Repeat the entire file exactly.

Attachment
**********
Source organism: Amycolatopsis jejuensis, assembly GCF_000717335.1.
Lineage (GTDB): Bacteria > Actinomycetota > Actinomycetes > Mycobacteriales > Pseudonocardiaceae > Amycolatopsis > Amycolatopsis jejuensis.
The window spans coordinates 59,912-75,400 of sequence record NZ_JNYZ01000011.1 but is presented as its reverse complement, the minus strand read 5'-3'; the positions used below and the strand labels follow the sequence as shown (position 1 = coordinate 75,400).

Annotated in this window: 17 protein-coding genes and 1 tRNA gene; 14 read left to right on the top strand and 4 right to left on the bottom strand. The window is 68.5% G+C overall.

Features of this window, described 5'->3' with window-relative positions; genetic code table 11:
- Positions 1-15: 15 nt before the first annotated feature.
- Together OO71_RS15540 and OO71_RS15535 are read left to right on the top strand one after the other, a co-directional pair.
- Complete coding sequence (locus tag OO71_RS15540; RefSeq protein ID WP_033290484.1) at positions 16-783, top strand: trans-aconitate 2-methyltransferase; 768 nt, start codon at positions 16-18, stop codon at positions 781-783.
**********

Source organism: Amycolatopsis jejuensis, assembly GCF_000717335.1.
Lineage (GTDB): Bacteria > Actinomycetota > Actinomycetes > Mycobacteriales > Pseudonocardiaceae > Amycolatopsis > Amycolatopsis jejuensis.
The window spans coordinates 59,912-75,400 of sequence record NZ_JNYZ01000011.1 but is presented as its reverse complement, the minus strand read 5'-3'; the positions used below and the strand labels follow the sequence as shown (position 1 = coordinate 75,400).

Annotated in this window: 17 protein-coding genes and 1 tRNA gene; 14 read left to right on the top strand and 4 right to left on the bottom strand. The window is 68.5% G+C overall.

Features of this window, described 5'->3' with window-relative positions; genetic code table 11:
- Positions 1-15: 15 nt before the first annotated feature.
- Together OO71_RS15540 and OO71_RS15535 are read left to right on the top strand one after the other, a co-directional pair.
- Complete coding sequence (locus tag OO71_RS15540; RefSeq protein ID WP_033290484.1) at positions 16-783, top strand: trans-aconitate 2-methyltransferase; 768 nt, start codon at positions 16-18, stop codon at positions 781-783.